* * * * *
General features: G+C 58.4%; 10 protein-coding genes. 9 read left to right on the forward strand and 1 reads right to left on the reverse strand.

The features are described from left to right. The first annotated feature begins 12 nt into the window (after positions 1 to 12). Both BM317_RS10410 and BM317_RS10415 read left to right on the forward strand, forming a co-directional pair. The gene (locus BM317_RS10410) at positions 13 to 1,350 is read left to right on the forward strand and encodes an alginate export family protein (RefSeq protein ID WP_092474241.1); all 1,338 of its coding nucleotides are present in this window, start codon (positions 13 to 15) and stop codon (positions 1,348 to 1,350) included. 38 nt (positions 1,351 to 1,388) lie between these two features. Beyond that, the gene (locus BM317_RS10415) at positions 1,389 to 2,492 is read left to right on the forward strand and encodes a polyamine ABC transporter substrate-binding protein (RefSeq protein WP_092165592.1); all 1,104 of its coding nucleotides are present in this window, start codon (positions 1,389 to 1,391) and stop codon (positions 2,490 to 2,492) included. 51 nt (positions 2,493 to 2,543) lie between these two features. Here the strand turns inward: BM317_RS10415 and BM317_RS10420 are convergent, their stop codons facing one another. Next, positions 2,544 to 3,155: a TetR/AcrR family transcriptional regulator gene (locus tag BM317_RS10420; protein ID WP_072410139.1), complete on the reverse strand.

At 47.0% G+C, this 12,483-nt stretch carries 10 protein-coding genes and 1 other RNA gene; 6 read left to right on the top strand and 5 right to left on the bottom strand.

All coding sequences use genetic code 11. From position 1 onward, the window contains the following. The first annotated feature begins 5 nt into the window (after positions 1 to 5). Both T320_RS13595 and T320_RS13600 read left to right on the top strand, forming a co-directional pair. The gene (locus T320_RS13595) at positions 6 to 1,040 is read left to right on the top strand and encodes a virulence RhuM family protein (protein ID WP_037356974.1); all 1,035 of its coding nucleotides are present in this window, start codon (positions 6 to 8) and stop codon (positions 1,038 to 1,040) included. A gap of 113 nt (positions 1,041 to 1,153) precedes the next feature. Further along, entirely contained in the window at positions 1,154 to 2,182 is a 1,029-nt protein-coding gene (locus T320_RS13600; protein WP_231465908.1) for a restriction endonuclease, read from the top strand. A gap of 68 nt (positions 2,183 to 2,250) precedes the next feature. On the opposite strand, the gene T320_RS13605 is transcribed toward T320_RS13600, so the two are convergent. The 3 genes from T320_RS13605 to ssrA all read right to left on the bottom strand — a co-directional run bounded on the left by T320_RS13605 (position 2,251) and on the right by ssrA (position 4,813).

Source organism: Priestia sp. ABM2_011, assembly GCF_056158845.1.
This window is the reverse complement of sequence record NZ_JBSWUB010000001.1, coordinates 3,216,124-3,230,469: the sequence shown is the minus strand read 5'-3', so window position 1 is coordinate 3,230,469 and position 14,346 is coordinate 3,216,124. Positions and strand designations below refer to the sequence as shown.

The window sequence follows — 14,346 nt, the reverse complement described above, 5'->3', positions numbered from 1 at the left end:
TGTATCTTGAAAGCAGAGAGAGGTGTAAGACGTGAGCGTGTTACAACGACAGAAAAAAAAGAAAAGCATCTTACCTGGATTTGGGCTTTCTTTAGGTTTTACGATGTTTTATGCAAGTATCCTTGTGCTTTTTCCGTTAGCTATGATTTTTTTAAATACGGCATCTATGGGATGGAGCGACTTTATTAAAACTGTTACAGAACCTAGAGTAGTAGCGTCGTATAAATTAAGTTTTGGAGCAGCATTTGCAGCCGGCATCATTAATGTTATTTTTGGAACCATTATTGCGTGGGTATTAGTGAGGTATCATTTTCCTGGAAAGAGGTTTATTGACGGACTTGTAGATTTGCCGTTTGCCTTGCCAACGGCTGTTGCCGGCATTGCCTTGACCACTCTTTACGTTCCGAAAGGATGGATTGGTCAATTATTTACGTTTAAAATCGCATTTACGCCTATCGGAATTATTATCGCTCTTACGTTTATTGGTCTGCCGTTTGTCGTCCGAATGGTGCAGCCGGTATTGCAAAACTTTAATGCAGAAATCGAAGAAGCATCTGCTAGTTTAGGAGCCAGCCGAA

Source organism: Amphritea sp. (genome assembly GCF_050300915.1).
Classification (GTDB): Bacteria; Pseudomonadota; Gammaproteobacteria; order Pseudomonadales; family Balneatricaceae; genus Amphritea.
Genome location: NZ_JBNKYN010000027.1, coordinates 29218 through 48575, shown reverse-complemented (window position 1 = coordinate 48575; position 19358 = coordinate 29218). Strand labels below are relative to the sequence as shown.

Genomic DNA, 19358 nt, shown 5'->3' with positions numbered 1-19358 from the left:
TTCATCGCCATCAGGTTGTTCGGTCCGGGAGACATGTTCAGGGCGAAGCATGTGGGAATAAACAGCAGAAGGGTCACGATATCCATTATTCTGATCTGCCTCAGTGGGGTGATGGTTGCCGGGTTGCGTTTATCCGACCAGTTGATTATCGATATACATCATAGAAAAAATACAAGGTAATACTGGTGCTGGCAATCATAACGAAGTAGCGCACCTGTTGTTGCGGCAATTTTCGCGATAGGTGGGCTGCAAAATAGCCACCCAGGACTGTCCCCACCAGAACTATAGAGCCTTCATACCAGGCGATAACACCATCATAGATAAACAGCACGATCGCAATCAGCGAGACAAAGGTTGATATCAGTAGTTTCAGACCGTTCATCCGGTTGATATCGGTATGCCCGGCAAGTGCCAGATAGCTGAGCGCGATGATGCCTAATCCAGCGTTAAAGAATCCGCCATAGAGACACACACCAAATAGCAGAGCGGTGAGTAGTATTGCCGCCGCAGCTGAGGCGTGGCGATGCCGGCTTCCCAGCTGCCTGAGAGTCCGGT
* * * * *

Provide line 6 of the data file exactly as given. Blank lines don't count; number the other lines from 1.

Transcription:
This window is the reverse complement of sequence record NZ_JBSWUB010000001.1, coordinates 3,216,124-3,230,469: the sequence shown is the minus strand read 5'-3', so window position 1 is coordinate 3,230,469 and position 14,346 is coordinate 3,216,124. Positions and strand designations below refer to the sequence as shown.